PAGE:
I spent the next three weeks living the life I’d always dreamed of. Nowhere to be, buzzing out to the beach in my Beemer, music blaring, windows down, sunroof open, the agency had cut me a check that would subsidize screwing around for at least two months. Yet, everyday my cell phone would ring. “Hey, Crafts. I miss you,” it was Elizabeth, about to make up for lost time – our late night McDonald’s rendezvous were now history. She was going on about Pauls like no time had passed, about Juliani, and what a thief and asshole he was, how her sister’s dog was sick, and would probably have to be put down to “sleep”. She would often catch me when I was in the “zone” – cruising back from the beach, from eating a lobster tail, or sipping a nice glass of wine on the water. Yet, every time she’d call I would pull over, often driving behind a shopping mall in a parking lot to get better reception, to lend an ear. I didn’t have the heart to cut her off. And she had some good news. She’d been interviewing for a big job at another big agency on a very glamorous account and wanted to share her excitement with me, telling me every detail about the interview process, I would give her my undivided attention, parked there in a reception sweet spot, next to a dumpster at the back of a Stop n Shop. A week later she called to say she’d gotten the job – it was the last time I ever spoke to her.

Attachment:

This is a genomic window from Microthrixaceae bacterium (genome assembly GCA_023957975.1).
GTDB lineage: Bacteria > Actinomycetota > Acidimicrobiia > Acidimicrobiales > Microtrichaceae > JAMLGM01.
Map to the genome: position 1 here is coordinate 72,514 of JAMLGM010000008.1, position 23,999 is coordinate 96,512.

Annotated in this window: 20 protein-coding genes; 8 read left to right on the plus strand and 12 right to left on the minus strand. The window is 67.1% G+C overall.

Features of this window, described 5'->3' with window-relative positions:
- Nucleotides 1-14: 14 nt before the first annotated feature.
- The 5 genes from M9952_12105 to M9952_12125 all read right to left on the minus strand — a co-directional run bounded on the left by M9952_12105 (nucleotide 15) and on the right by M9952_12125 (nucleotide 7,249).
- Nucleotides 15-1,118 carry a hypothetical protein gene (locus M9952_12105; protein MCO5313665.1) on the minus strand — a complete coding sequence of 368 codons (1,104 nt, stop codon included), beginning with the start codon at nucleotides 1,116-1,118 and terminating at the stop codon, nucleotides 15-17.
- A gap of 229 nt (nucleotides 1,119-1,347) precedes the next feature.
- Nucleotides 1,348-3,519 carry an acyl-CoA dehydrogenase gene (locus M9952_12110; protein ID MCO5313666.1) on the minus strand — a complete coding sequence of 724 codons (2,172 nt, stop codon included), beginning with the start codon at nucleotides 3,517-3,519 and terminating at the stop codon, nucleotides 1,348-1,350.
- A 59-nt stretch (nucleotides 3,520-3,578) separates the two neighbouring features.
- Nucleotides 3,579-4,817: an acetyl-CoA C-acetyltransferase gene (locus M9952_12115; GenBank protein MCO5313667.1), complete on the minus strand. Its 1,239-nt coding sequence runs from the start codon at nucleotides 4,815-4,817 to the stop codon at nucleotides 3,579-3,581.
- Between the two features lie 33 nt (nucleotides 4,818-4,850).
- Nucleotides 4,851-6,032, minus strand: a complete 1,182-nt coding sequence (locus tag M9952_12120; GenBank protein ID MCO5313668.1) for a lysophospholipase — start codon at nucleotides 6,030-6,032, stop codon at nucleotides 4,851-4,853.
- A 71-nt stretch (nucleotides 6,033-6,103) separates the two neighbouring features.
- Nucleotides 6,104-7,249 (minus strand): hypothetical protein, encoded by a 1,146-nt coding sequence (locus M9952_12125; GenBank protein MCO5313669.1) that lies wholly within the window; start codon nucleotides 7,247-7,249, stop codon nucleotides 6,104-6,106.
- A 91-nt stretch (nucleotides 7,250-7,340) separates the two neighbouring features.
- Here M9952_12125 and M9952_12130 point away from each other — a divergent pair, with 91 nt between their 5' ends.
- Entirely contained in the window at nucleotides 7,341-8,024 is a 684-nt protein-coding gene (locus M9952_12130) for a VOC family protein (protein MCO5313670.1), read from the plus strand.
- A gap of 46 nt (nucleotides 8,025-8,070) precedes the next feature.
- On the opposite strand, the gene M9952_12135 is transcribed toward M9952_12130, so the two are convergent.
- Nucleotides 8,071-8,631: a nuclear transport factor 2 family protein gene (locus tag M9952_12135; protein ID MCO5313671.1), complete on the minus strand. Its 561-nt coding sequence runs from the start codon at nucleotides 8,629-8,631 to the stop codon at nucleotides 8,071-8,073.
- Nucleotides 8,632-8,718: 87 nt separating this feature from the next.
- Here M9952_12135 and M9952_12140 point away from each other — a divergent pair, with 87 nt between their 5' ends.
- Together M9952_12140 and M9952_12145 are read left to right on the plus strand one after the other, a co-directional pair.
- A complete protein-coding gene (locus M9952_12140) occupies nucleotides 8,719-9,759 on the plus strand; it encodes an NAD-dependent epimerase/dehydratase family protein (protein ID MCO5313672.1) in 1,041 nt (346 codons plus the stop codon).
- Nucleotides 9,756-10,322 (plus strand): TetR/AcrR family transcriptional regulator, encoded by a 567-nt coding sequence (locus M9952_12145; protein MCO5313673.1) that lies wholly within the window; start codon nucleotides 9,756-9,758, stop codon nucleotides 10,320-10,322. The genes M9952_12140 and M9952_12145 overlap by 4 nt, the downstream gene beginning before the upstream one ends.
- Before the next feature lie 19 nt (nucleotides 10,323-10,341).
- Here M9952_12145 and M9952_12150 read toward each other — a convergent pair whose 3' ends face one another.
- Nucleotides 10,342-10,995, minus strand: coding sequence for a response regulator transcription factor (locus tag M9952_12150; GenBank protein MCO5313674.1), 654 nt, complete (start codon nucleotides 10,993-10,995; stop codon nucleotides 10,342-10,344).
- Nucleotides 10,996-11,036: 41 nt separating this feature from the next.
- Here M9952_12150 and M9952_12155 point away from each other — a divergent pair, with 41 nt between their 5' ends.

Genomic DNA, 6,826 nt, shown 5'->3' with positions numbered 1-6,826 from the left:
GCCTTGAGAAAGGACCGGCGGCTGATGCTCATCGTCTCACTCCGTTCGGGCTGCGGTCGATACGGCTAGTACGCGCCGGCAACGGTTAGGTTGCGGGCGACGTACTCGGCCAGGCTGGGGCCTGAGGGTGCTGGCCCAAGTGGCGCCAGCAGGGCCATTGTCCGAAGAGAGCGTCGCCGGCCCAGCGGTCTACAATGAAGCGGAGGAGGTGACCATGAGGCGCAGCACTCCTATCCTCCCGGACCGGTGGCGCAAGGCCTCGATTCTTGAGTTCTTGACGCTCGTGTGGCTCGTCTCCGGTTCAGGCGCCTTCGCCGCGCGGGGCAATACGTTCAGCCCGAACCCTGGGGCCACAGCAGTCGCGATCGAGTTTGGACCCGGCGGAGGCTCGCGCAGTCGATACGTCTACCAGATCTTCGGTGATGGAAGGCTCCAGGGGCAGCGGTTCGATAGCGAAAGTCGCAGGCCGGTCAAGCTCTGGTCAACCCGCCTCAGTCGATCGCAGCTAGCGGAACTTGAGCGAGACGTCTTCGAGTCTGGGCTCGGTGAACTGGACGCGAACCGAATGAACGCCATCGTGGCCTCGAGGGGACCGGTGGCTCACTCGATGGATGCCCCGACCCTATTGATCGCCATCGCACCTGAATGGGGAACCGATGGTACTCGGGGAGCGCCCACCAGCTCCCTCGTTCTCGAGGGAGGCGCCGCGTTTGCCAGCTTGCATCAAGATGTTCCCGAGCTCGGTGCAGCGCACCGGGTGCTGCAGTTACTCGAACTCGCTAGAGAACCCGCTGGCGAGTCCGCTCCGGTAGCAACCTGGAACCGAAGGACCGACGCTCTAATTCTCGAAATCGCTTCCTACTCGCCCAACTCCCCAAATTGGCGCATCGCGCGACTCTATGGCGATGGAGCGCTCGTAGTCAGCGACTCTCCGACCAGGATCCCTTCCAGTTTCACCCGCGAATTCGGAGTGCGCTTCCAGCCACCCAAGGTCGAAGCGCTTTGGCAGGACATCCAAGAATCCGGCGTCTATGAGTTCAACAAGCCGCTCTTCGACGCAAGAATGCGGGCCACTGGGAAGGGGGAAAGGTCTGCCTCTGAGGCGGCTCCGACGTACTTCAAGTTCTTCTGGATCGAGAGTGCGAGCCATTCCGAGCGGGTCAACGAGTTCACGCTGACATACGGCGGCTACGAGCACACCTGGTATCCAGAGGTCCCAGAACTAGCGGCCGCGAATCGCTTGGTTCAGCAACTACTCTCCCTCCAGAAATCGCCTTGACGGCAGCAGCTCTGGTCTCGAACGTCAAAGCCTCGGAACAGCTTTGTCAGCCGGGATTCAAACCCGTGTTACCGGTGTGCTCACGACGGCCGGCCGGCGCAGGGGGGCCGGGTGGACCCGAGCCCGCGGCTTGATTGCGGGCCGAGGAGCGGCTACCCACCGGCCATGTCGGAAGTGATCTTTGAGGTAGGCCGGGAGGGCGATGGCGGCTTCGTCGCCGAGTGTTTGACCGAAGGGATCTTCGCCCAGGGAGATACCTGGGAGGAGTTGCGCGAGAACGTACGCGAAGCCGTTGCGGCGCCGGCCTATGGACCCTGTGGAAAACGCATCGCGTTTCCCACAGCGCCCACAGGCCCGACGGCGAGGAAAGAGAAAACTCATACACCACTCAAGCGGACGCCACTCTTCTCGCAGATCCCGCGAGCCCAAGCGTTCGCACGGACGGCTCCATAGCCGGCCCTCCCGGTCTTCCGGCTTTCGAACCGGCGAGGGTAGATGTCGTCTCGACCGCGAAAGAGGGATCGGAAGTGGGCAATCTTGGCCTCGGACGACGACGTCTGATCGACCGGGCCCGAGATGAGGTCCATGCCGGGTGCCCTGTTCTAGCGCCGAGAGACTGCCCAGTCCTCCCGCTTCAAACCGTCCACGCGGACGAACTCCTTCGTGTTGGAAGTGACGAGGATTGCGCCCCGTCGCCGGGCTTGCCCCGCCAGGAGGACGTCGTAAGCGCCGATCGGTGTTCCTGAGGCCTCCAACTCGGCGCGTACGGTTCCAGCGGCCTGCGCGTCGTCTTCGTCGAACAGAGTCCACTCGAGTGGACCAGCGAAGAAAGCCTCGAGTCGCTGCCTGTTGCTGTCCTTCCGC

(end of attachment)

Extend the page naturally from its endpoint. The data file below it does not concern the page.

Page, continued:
I was sure she would take me with her; the job market was worse than I had expected. Agencies wanted younger, edgier creatives, luring them away with bags of money from smaller, more creative agencies where they were poorly paid. It was a rude awakening, but Elizabeth was my ace in the hole, after all – I was her “Crafty”. And now that she was running a huge international piece of business, surely she would have no time to cry over fries and Diet Cokes. But I would never find out. I called her several times at the new agency, left her cute voicemails, but she never took my calls, or returned a single message.

I recently thought about Elizabeth, what had become of her? I wondered if she was still at the big agency, if she had lured another young writer into the depths of a different McDonalds. Was she still married to the precariously sober husband? Had there been a funeral for her sister’s dog? A recruiter friend of mine had done a search and found she had not only left the big agency, but had left advertising all together. She’d up and moved to Seattle, and started a clothing company with her sister who was a wealthy lawyer who had a penchant for painkillers and red wine. She had told me all about her – and their strict Catholic upbringing, how their father had walked out one morning and never returned only to shame them all by making a fortune in the porn business, how their mother worked hard to support them and then would cry herself to sleep at night. So many stories, so many lost nights, there, in the soggy, subterranean warmth of the McDonalds – the one across the street from the ad agency where we worked.